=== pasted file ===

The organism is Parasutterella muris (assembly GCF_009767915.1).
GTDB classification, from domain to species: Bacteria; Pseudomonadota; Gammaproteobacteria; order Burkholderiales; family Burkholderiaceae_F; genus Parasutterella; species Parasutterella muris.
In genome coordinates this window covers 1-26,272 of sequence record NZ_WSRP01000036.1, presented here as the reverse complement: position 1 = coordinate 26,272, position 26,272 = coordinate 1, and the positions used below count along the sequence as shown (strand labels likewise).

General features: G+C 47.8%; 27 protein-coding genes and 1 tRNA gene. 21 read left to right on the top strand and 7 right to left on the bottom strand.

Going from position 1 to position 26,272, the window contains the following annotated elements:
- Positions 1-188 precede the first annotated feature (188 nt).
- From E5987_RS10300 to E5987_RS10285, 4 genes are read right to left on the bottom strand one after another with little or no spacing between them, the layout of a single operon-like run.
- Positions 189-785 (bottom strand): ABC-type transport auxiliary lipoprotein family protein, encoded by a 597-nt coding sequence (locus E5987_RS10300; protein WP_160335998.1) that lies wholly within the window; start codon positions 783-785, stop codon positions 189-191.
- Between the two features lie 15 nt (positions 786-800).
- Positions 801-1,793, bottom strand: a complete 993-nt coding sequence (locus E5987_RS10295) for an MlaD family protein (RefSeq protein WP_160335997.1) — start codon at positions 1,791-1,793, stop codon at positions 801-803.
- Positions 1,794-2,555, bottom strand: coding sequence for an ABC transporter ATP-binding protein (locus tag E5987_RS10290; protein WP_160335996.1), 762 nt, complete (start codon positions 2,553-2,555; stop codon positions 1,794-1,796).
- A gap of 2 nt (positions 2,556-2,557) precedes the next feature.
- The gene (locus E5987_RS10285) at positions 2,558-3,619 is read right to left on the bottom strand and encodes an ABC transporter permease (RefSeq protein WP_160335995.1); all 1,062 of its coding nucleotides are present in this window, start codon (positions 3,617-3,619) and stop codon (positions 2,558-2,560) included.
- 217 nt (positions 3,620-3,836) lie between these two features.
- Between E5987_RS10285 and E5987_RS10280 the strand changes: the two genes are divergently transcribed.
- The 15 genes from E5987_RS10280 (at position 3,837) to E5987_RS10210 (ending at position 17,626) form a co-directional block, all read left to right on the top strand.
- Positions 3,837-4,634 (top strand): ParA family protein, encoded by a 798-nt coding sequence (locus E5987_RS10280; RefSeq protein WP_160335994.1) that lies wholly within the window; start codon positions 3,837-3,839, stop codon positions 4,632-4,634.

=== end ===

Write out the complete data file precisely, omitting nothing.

The organism is Parasutterella muris (assembly GCF_009767915.1).
GTDB classification, from domain to species: Bacteria; Pseudomonadota; Gammaproteobacteria; order Burkholderiales; family Burkholderiaceae_F; genus Parasutterella; species Parasutterella muris.
In genome coordinates this window covers 1-26,272 of sequence record NZ_WSRP01000036.1, presented here as the reverse complement: position 1 = coordinate 26,272, position 26,272 = coordinate 1, and the positions used below count along the sequence as shown (strand labels likewise).

General features: G+C 47.8%; 27 protein-coding genes and 1 tRNA gene. 21 read left to right on the top strand and 7 right to left on the bottom strand.

Going from position 1 to position 26,272, the window contains the following annotated elements:
- Positions 1-188 precede the first annotated feature (188 nt).
- From E5987_RS10300 to E5987_RS10285, 4 genes are read right to left on the bottom strand one after another with little or no spacing between them, the layout of a single operon-like run.
- Positions 189-785 (bottom strand): ABC-type transport auxiliary lipoprotein family protein, encoded by a 597-nt coding sequence (locus E5987_RS10300; protein WP_160335998.1) that lies wholly within the window; start codon positions 783-785, stop codon positions 189-191.
- Between the two features lie 15 nt (positions 786-800).
- Positions 801-1,793, bottom strand: a complete 993-nt coding sequence (locus E5987_RS10295) for an MlaD family protein (RefSeq protein WP_160335997.1) — start codon at positions 1,791-1,793, stop codon at positions 801-803.
- Positions 1,794-2,555, bottom strand: coding sequence for an ABC transporter ATP-binding protein (locus tag E5987_RS10290; protein WP_160335996.1), 762 nt, complete (start codon positions 2,553-2,555; stop codon positions 1,794-1,796).
- A gap of 2 nt (positions 2,556-2,557) precedes the next feature.
- The gene (locus E5987_RS10285) at positions 2,558-3,619 is read right to left on the bottom strand and encodes an ABC transporter permease (RefSeq protein WP_160335995.1); all 1,062 of its coding nucleotides are present in this window, start codon (positions 3,617-3,619) and stop codon (positions 2,558-2,560) included.
- 217 nt (positions 3,620-3,836) lie between these two features.
- Between E5987_RS10285 and E5987_RS10280 the strand changes: the two genes are divergently transcribed.
- The 15 genes from E5987_RS10280 (at position 3,837) to E5987_RS10210 (ending at position 17,626) form a co-directional block, all read left to right on the top strand.
- Positions 3,837-4,634 (top strand): ParA family protein, encoded by a 798-nt coding sequence (locus E5987_RS10280; RefSeq protein WP_160335994.1) that lies wholly within the window; start codon positions 3,837-3,839, stop codon positions 4,632-4,634.